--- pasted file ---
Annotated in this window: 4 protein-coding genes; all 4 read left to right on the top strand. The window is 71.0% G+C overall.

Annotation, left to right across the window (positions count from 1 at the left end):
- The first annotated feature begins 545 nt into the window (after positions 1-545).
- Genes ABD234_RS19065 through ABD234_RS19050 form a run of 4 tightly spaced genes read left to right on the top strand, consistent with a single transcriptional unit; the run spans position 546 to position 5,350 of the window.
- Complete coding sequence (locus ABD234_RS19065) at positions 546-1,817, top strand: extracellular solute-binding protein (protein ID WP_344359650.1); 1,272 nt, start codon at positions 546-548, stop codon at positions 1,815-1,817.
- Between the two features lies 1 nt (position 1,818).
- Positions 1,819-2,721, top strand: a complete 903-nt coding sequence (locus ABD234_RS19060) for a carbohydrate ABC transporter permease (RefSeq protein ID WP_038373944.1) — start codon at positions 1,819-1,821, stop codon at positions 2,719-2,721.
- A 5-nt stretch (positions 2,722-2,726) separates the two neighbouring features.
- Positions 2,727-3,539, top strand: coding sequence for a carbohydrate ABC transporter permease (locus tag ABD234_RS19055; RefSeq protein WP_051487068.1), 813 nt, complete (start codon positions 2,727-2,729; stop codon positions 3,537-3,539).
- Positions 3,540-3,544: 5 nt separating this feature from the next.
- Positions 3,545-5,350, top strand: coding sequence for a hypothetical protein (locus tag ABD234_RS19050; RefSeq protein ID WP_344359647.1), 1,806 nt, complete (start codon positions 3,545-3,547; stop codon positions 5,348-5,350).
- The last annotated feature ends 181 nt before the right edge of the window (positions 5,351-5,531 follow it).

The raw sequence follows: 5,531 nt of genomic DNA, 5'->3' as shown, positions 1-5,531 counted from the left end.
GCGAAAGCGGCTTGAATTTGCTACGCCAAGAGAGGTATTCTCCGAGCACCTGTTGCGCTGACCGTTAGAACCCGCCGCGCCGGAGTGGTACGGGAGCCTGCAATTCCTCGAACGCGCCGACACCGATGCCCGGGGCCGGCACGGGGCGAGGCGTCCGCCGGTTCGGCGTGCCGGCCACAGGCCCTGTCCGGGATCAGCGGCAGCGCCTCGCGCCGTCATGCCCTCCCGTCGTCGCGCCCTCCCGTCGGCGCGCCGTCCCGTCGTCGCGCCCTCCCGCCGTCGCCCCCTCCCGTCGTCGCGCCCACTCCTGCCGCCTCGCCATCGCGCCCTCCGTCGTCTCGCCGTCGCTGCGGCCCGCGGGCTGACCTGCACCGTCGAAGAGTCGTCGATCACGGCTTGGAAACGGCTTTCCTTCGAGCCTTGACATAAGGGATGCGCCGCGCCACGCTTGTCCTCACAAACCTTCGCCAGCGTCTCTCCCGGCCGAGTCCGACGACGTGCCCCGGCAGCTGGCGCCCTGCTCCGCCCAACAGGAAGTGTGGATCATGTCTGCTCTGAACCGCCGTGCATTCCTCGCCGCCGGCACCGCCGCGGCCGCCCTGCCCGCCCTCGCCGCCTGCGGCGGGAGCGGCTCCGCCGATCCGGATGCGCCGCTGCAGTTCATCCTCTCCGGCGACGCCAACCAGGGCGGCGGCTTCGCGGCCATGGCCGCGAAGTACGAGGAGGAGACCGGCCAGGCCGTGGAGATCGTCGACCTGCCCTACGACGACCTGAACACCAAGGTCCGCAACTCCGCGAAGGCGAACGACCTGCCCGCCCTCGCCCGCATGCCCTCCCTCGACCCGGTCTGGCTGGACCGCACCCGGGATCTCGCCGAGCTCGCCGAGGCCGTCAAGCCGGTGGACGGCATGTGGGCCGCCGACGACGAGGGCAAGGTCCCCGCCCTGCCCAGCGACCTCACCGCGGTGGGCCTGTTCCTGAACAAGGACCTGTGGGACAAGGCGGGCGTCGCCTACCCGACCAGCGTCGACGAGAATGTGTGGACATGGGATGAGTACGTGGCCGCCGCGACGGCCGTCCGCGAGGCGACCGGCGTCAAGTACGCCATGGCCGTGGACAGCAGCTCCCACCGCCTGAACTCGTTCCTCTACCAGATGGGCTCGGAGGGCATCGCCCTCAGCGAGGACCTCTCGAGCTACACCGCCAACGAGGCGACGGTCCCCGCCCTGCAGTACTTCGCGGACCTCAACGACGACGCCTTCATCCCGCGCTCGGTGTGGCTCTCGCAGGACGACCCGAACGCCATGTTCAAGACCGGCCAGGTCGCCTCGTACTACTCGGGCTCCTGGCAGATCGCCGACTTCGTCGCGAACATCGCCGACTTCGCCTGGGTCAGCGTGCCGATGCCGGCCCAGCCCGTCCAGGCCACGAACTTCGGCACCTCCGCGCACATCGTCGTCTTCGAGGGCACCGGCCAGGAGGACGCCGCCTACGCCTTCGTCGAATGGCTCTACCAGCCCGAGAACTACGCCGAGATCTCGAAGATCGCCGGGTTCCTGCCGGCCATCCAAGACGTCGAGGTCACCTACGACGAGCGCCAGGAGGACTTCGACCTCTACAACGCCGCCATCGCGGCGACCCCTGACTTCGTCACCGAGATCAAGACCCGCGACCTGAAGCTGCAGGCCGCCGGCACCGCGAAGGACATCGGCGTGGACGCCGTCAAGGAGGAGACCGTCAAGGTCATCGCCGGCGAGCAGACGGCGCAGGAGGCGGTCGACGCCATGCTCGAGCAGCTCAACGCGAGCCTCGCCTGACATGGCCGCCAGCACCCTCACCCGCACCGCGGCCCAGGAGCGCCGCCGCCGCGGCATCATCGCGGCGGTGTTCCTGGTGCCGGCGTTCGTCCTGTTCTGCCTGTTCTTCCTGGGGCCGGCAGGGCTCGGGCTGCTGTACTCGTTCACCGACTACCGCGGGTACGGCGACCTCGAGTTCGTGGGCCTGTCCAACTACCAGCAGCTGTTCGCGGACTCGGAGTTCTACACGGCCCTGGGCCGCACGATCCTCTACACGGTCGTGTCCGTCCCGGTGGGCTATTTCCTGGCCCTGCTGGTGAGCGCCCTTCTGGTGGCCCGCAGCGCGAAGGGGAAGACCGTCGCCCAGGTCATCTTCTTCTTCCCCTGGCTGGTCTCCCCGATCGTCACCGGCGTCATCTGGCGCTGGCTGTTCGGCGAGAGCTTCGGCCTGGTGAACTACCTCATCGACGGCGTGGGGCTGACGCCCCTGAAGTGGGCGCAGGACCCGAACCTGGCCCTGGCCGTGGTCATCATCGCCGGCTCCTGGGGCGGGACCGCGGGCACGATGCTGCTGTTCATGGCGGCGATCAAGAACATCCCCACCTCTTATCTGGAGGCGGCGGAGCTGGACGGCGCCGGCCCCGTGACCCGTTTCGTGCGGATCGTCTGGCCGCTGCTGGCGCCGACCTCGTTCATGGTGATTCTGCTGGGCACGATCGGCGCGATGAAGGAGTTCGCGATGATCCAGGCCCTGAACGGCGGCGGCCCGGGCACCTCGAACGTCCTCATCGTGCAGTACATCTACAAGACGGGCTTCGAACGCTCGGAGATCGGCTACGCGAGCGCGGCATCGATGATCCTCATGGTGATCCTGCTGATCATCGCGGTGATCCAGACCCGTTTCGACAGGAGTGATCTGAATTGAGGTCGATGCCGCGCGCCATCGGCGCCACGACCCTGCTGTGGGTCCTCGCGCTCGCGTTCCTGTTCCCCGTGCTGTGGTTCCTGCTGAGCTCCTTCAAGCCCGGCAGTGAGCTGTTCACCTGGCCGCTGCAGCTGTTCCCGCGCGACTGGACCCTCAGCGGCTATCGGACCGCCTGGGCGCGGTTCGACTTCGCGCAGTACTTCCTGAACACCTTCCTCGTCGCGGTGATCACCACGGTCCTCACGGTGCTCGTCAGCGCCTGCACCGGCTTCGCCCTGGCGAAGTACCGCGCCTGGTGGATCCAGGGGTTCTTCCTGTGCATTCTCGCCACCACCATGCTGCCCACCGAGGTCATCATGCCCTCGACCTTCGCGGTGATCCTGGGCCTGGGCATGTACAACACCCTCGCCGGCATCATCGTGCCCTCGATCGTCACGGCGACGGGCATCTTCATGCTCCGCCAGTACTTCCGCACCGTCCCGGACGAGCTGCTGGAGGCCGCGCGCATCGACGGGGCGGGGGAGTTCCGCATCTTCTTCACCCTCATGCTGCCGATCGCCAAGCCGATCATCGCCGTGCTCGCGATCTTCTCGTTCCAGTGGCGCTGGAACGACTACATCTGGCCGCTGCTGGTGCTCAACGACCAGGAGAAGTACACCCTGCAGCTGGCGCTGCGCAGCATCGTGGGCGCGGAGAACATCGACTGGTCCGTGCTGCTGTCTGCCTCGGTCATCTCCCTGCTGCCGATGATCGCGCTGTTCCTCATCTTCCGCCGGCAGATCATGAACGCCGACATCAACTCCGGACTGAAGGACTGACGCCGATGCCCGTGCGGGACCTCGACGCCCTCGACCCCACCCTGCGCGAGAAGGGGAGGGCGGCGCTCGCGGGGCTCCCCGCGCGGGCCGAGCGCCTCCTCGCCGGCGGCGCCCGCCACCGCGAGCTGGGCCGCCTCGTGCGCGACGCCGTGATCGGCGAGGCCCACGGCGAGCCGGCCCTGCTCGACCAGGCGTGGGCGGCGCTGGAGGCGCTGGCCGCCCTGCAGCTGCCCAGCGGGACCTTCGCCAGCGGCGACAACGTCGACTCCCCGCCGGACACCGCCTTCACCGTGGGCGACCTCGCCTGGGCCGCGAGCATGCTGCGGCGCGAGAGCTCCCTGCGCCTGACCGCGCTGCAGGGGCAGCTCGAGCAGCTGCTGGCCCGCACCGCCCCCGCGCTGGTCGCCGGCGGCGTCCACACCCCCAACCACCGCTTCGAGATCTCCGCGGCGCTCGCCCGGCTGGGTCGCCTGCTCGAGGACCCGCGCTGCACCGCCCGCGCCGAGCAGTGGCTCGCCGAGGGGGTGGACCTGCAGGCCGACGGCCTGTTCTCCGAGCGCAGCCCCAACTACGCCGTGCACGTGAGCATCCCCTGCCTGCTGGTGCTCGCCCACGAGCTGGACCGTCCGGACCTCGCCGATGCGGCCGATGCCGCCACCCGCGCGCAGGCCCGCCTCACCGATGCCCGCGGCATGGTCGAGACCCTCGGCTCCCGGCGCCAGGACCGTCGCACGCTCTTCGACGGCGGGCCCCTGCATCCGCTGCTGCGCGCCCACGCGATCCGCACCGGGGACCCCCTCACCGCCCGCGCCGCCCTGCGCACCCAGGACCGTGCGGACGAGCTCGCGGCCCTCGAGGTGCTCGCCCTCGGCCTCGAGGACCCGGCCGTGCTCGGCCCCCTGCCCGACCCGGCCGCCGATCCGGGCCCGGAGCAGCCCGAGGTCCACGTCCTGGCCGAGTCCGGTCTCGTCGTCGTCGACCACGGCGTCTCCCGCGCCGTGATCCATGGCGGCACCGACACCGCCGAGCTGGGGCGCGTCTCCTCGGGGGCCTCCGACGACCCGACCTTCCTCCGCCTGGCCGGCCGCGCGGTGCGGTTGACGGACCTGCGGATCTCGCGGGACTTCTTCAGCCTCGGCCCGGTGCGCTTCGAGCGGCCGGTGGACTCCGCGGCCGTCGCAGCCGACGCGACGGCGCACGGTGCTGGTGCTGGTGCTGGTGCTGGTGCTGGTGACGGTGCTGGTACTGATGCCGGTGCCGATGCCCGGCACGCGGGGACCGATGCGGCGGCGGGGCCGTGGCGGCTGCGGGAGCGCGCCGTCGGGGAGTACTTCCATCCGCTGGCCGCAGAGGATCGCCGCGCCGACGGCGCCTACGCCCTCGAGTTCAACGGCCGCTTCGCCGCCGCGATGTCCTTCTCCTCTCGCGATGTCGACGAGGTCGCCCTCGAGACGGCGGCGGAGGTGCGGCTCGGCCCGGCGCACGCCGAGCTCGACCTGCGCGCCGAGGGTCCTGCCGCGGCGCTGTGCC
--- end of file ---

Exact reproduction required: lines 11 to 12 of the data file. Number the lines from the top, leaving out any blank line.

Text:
- Positions 3,545-5,350, top strand: coding sequence for a hypothetical protein (locus tag ABD234_RS19050; RefSeq protein ID WP_344359647.1), 1,806 nt, complete (start codon positions 3,545-3,547; stop codon positions 5,348-5,350).
- The last annotated feature ends 181 nt before the right edge of the window (positions 5,351-5,531 follow it).